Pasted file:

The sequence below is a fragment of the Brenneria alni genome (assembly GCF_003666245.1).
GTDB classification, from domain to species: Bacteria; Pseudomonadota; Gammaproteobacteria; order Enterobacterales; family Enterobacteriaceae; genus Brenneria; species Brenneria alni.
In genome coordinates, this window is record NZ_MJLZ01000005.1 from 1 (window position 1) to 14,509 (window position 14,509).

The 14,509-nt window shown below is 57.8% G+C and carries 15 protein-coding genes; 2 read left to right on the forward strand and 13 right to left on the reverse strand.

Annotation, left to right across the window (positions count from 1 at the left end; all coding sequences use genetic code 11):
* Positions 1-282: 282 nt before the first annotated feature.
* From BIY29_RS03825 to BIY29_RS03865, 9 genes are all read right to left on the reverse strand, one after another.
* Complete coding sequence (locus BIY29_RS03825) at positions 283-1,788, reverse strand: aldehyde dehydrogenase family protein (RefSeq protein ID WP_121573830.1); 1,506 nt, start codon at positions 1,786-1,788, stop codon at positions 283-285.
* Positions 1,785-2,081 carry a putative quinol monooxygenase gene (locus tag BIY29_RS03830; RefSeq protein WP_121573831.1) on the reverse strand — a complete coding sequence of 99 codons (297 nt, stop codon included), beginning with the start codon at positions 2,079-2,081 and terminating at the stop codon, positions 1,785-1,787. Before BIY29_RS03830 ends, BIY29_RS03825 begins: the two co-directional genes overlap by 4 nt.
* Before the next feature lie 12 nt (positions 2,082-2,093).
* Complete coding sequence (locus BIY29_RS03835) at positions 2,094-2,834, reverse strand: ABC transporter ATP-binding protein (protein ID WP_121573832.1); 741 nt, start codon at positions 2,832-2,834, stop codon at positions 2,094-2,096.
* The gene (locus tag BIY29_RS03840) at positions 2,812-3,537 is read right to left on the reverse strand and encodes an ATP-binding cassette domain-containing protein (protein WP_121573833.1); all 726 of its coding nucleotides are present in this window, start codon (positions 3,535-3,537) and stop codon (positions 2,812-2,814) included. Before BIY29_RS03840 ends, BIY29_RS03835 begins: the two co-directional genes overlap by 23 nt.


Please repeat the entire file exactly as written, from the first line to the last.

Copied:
The sequence below is a fragment of the Brenneria alni genome (assembly GCF_003666245.1).
GTDB classification, from domain to species: Bacteria; Pseudomonadota; Gammaproteobacteria; order Enterobacterales; family Enterobacteriaceae; genus Brenneria; species Brenneria alni.
In genome coordinates, this window is record NZ_MJLZ01000005.1 from 1 (window position 1) to 14,509 (window position 14,509).

The 14,509-nt window shown below is 57.8% G+C and carries 15 protein-coding genes; 2 read left to right on the forward strand and 13 right to left on the reverse strand.

Annotation, left to right across the window (positions count from 1 at the left end; all coding sequences use genetic code 11):
* Positions 1-282: 282 nt before the first annotated feature.
* From BIY29_RS03825 to BIY29_RS03865, 9 genes are all read right to left on the reverse strand, one after another.
* Complete coding sequence (locus BIY29_RS03825) at positions 283-1,788, reverse strand: aldehyde dehydrogenase family protein (RefSeq protein ID WP_121573830.1); 1,506 nt, start codon at positions 1,786-1,788, stop codon at positions 283-285.
* Positions 1,785-2,081 carry a putative quinol monooxygenase gene (locus tag BIY29_RS03830; RefSeq protein WP_121573831.1) on the reverse strand — a complete coding sequence of 99 codons (297 nt, stop codon included), beginning with the start codon at positions 2,079-2,081 and terminating at the stop codon, positions 1,785-1,787. Before BIY29_RS03830 ends, BIY29_RS03825 begins: the two co-directional genes overlap by 4 nt.
* Before the next feature lie 12 nt (positions 2,082-2,093).
* Complete coding sequence (locus BIY29_RS03835) at positions 2,094-2,834, reverse strand: ABC transporter ATP-binding protein (protein ID WP_121573832.1); 741 nt, start codon at positions 2,832-2,834, stop codon at positions 2,094-2,096.
* The gene (locus tag BIY29_RS03840) at positions 2,812-3,537 is read right to left on the reverse strand and encodes an ATP-binding cassette domain-containing protein (protein WP_121573833.1); all 726 of its coding nucleotides are present in this window, start codon (positions 3,535-3,537) and stop codon (positions 2,812-2,814) included. Before BIY29_RS03840 ends, BIY29_RS03835 begins: the two co-directional genes overlap by 23 nt.